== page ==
So today, I struggled mightily with a scene. It’s one of those scenes that need to be there (also known as the CHARACTERS EXPLAIN TO SOMEONE WHAT HAS HAPPENED IN THE LAST BOOKS SO THAT THE READER CAN ALSO CATCH UP scene).
In books like mine, there comes a point early where I have to state what is going on, what the rules (and Rules) are, and so forth. This is most easily done with a character who does not know WTF is going on, and so the reader learns along with her and in a way that is organic to the scene/story (and hopefully the dreaded INFODUMP can be avoided — I have not always done so successfully.) The best example? Charlie and Drifter. Charlie doesn’t know crap about the Guardians, so while she’s digging a bullet out of Drifter’s back, he tells her. I like that scene a lot. (I’ll put it at the end of this post.)
I’m a talky writer. I like to have my characters talk, especially if they are the main characters and we can get the romance/flirty/tension stuff going in the conversation, too. Sometimes, the worldbuilding comes out smoothly in the course of their discussions, even if both characters know what is going on (although it works best if both only know parts, so they piece it together). Unfortunately, sometimes it means that I end up in a room with talking heads … even if one of those heads doesn’t know WTF is going on.
I hate writing those scenes (usually put them in brackets and write them last, hoping that by some miracle I’ll get the info out another way and won’t have to write it) but sometimes — especially if the person with the information isn’t one of my POV characters, I can’t get around it. My main characters have to be told, and we have to listen. If I’m lucky, the scene is short.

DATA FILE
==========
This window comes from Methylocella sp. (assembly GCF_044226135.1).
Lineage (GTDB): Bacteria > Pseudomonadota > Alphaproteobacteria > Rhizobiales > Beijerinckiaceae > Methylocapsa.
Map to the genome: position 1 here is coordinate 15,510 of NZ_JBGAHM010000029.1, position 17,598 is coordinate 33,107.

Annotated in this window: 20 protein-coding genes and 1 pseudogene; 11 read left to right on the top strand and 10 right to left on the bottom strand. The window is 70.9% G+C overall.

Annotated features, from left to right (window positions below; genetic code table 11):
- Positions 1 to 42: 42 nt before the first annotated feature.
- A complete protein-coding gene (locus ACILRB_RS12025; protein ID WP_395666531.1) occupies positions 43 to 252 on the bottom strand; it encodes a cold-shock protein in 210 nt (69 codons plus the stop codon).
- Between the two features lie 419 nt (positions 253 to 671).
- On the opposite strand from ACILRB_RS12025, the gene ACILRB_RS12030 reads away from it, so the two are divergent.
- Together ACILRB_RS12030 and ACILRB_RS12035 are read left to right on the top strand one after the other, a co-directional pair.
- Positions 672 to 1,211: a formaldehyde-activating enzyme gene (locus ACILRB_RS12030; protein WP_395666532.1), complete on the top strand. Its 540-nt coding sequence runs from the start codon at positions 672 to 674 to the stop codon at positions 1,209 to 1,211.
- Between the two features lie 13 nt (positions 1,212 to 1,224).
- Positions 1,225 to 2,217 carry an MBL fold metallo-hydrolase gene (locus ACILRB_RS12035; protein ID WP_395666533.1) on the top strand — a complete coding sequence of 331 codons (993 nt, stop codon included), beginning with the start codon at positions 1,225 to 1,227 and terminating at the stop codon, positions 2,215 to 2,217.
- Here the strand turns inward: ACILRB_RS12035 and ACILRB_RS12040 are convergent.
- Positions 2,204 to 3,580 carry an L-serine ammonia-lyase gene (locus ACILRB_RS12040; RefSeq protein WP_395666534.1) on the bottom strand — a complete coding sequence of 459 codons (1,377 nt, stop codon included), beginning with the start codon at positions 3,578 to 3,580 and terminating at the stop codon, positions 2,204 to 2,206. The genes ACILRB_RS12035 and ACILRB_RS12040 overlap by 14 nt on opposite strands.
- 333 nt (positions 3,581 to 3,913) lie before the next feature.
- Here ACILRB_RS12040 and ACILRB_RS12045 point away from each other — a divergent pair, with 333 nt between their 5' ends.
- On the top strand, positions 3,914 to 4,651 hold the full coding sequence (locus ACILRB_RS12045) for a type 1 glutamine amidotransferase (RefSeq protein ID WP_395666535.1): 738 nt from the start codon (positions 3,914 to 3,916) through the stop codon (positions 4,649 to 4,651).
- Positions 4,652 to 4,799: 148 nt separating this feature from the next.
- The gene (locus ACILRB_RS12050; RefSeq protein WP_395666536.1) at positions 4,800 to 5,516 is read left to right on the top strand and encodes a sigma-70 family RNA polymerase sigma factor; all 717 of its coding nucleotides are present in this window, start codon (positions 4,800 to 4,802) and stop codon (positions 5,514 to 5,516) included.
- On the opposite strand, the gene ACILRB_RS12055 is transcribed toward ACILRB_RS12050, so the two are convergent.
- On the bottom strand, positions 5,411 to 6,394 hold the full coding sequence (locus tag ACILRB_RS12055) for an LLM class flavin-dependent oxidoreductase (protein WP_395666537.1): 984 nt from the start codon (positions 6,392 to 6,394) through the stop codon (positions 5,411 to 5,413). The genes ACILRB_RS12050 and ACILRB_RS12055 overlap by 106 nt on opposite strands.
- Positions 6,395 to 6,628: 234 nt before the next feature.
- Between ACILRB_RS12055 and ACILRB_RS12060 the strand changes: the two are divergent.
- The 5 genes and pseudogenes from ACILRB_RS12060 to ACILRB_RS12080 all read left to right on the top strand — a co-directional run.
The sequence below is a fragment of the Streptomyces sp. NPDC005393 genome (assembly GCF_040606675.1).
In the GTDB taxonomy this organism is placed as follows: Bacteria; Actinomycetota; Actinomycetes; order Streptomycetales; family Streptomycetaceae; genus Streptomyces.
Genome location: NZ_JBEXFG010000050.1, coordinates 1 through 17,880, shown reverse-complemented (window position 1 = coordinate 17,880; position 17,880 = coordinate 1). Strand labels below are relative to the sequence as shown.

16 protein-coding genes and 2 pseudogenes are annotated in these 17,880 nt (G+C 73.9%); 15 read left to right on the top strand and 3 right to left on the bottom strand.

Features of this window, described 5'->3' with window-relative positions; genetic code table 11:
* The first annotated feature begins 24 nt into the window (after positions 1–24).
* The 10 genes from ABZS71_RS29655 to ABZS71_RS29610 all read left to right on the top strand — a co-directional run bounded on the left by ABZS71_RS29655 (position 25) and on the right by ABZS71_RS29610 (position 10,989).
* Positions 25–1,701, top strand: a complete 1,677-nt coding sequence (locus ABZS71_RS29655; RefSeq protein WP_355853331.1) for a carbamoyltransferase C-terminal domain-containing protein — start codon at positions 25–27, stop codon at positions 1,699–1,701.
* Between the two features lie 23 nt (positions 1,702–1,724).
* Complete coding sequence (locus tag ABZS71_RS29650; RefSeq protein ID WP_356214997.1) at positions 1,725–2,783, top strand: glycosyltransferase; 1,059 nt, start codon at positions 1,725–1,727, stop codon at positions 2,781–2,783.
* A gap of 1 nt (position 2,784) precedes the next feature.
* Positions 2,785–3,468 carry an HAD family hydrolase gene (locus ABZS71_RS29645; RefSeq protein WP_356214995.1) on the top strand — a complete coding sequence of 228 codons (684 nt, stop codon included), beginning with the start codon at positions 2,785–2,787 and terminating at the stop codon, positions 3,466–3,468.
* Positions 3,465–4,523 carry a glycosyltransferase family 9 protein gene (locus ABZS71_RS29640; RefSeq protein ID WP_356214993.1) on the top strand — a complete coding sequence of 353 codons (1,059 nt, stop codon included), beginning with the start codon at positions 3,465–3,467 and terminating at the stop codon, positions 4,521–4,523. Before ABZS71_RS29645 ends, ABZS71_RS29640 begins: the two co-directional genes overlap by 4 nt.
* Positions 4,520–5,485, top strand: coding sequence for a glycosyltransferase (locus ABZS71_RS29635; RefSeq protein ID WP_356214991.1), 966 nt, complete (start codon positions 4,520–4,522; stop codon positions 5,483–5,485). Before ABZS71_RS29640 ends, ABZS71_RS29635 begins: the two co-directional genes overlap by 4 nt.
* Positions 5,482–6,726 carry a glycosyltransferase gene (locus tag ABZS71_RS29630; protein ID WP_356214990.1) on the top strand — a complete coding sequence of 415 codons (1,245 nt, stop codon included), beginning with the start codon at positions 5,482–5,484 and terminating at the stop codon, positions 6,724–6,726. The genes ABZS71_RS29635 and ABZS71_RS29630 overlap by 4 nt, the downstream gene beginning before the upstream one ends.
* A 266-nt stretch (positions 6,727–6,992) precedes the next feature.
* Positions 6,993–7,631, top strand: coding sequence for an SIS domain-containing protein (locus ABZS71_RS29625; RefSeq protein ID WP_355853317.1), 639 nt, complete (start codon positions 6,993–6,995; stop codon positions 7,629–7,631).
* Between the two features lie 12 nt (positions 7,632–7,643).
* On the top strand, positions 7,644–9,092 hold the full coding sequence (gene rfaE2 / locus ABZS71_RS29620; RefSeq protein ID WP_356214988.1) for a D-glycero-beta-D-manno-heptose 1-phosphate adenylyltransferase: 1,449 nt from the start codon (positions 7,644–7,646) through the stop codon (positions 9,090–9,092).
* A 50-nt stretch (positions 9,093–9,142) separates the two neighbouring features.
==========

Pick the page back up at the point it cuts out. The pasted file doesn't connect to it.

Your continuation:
Today, it was not. Well, it wasn’t long … but I was resisting every single word. I HATED IT. I had a character who didn’t know WTF was going on, and she’s going to be necessary to the story, so she isn’t a throwaway character for the sake of the scene, and she needs to be brought up to speed, but it was effing boring — especially since it had just come after an emotional fight between my hero/heroine. Then my hero stood around in an effing boring scene, so HE seemed boring. And I realized: okay, this cannot be.
So I had him move. And yes, he’s relaying all of the needed info as he’s moving, but now he’s relating it to everything/everyone he’s seeing, giving me a chance to introduce the setting and a few more characters, and it all pulls together when he runs into Khavi at the end of the scene … which is where DEMON BOUND left off.
And because I erased so much and started over, I probably won’t make my word count for the day … but thank goodness those stupid words are gone. In about a year, I hope you’ll be thanking me, too, for sparing you an effing boring talking heads scene, and giving you an Alejandro-stalks-broodily-through-SI scene instead.
Here’s that excerpt from DEMON NIGHT, when Drifter explains to Charlie the origin of the Guardians:
Ethan nodded. â€œI owe you some explaining.â€ He seemed to smile at her snort of agreement, though his lips didnâ€™t move. But she saw it at the corners of his eyes, the slight lift of his brows. â€œAnd Iâ€™d be much obliged if youâ€™d help me out while Iâ€™m doing it. How strong is your stomach?â€
Blinking quickly didnâ€™t make his question make any more sense. â€œWhat?â€
â€œThe bulletâ€™s giving me some trouble, and itâ€™s coming out too slow. I canâ€™t protect you like I should if my arm donâ€™t function when I need it. But if the bulletâ€™s out, itâ€™ll heal up quick and clean.â€
It took her two more blinks. â€œYou want me to get the bullet out of your back?â€
â€œI reckon itâ€™ll hurt like a son of a bitch if I go in through the front,â€ he drawled, and she closed her eyes, pressed her lips together. â€œNow, Charlie, donâ€™t you start laughing and lose your mad, because if youâ€™re angry itâ€™ll be easier to use a knife on me. Though I must be all kinds of a fool, hoping youâ€™re riled up before I give it to you.â€ He paused, and the drawl slipped away. â€œBut only if you feel up to it, Charlie.â€
That was the voice sheâ€™d heard from him the night on the roof. Still slow and long, as smooth and warm as a sip of scotch, but without an exaggerated flavor to it. â€œYouâ€™ll tell me who you are? What you are?â€